27 Nov 2016
1st Sunday of Advent, Year A
The Christmas season is well underway. Black Friday was a success, the Christmas decorations are going up, music of the Holiday Season is in the stores and on the radio; Christmas parties are on the calendar, eggnog is in the grocery store, and St. Nick’s feast day is just around the corner. And that’s all fine. You know, even in Advent, we still remember that Christ really came to us in flesh-and-blood two thousand years ago. And that’s something we celebrate year-round here at the altar; we celebrate the Incarnation: “God with us.”
But, as with most things, we get used to God being around. We get used to our friends and family. We get used to the way things are, you know, our routines. We get used to our jobs, to our time in school; we get used to the way we worship. And it’s so easy to “fall asleep” to the wonders around us. We even drift off into Never-Never Land here at Mass, where God is the most visible and accessible to us.
Advent is a time to wake up! It’s a time to get slapped on the cheek to wake up! Or as St. Paul puts it very nicely: “You know the time; it is the hour now for you to awake from sleep.” Rise and shine, and get reacquainted with everything we’ve gotten used to, especially God.
At our baptism, each of us was given a lit candle; it was (and is) the Light of Christ. And we (or our parents and godparents) were told to “keep the flame of faith alive in our hearts.” Now, I have to be honest—I have no idea where my baptismal candle is. And I imagine that might be the case for a lot of people. And maybe there’s some irony in that. I’m a Christian, but I don’t know where my Light of Christ is—so how do I know where I’m going in life? What’s my guiding Light?
Maybe we get so used to Christ that his Light sort of fades into the background, and he becomes just one star among many in the night sky. Advent is a time to wake up, to open our eyes to find that Light again, to say, “There’s my Guiding Star, there’s the Light of the Lord!” And, you know, that’s actually a pretty daring thing to do today.
A long time ago, between the 13th and 16th Centuries, the world experienced a major shift in its view of . . . everything. Up to that time, God was central; God was everything. After that time, the human person became central; men and women became everything. Of course, this was the “Age of Enlightenment.” Sciences and mathematics came into their own; new sciences sprang up: psychology, biology, chemistry, physics, and so on. This was the age of striving for human perfection—physically, socially, intellectually, politically. Life revolved around the human person, because we were everything.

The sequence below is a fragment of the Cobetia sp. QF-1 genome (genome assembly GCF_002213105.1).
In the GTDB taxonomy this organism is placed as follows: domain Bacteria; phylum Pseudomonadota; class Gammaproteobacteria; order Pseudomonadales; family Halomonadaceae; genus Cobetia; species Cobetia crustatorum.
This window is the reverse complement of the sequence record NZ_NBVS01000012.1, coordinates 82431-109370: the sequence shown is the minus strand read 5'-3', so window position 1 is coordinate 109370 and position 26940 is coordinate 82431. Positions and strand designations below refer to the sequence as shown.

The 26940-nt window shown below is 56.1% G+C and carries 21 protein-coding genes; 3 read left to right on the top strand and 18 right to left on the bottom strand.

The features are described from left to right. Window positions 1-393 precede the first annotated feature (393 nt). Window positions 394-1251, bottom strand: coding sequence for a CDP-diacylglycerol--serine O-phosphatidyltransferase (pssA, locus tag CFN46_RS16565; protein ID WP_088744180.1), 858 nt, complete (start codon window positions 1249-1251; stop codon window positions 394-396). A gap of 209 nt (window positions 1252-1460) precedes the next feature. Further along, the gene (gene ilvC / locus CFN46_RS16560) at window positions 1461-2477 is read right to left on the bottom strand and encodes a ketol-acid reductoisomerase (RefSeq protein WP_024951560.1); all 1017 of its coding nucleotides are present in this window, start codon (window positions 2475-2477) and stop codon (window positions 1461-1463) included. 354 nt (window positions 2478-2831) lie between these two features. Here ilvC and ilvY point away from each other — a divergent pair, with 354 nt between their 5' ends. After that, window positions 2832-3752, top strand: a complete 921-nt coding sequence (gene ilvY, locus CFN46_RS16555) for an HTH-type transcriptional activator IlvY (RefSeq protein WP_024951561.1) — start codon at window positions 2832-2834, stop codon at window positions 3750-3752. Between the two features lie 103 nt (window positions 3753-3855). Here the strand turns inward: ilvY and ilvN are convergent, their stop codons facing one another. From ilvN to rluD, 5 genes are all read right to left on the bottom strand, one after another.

And if this was the “Age of Enlightenment,” then everything before was less-than-enlightened; they were the so-called “Dark Ages.” Of course, this is the prevailing mindset even today. If you are a person of faith, if you seek the Light of Christ, then you are not very sophisticated, you are foolish; you are, literally, dim-witted. And so, to really get into Advent, to “Come, walk in the light of the Lord,” as Isaiah says, really is to go against the prevailing culture.
Those prayers, “O come, o come, Emmanuel,” and “Christ, be our Light” are actually pretty subversive. To actively seek the Light of Christ, and to desire more of that Light turns the world on its head—because it means that God is the center of life, not us. The season of Advent, and those little candles on the wreath that signify faith and the desire for Christ’s light and guidance—they undercut what the world thinks of itself. Advent is almost a charge that says, “If you do not have the Light of Christ, you are in the dark. If you do not have the Light of Truth and Knowledge and Wisdom, then all human endeavors will be handicapped.”
When the Prophet Isaiah says, “Come, let us walk in the light of the Lord,” it’s an invitation to see where we’re going. It’s an invitation to have clarity in our thoughts. It’s an invitation to make choices in life that are made in selfless faith rather than convenience; to act in love rather than fear; to live in the light of hope rather than the darkness of doubt and despair. Advent is an invitation to reclaim the Light of Christ as our Guiding Light, regardless of what the enlightened world says.
Advent really is an adventure! It’s a subversive adventure. It’s a chance (again) to wake up and say, “I don’t want to live a dull life. There’s more to this world than me! I want to be enlightened by Christ; I want to see what he sees.” Happily, Christ wants the same thing for us! He wants us to see and to live well; he wants us to be enlightened. But it’ll only happen through faith, and by staying awake to him.
As I mentioned, the Christmas season is well underway. And that’s fine. We should celebrate the birth of Christ year-round. But let’s not get so used to that dazzling light that we forget to stay awake and look for that more understated light: the inviting light of Advent—the Light in our darkness; the Light which invites us to, “Come, follow me onto another path, the path of faith, the path toward . . . who knows where.”
I also mentioned that we may not know where our baptismal candles are. But we do know where the Light of Christ is; we know where that Light can be found. He’s in Scripture and in the sacraments; he’s in the neighbors who love us and guide us and challenge us; he’s in the silence of prayer and in the stirrings of our heart; he’s in our emotions and thoughts; he’s in the wonders of creation, in truth and knowledge and wisdom.
The Light of Christ is all around us, and within us. We just have to make a spark to find the Light again. And we do that every time we pray from the heart: Christ, be our Light. O come, o come, Emmanuel! With the spark of faith, we pray: Christ, be our Light!